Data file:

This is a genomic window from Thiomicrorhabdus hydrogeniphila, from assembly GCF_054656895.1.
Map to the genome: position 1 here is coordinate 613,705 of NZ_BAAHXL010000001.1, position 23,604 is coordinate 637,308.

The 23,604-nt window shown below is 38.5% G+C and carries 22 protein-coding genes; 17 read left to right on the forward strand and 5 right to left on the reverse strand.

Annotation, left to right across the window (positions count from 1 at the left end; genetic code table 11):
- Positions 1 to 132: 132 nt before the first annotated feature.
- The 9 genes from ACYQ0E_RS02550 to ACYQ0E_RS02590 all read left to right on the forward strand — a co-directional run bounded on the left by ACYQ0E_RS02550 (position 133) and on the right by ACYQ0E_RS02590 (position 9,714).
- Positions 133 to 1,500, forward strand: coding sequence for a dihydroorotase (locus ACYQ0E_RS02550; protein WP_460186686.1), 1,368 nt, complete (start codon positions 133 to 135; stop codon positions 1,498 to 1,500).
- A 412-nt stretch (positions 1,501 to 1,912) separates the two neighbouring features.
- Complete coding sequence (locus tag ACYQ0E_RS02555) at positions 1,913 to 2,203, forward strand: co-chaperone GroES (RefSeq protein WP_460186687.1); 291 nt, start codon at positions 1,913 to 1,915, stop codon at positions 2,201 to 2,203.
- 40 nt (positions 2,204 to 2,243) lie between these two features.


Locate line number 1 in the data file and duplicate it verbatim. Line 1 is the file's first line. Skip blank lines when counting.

This is a genomic window from Thiomicrorhabdus hydrogeniphila, from assembly GCF_054656895.1.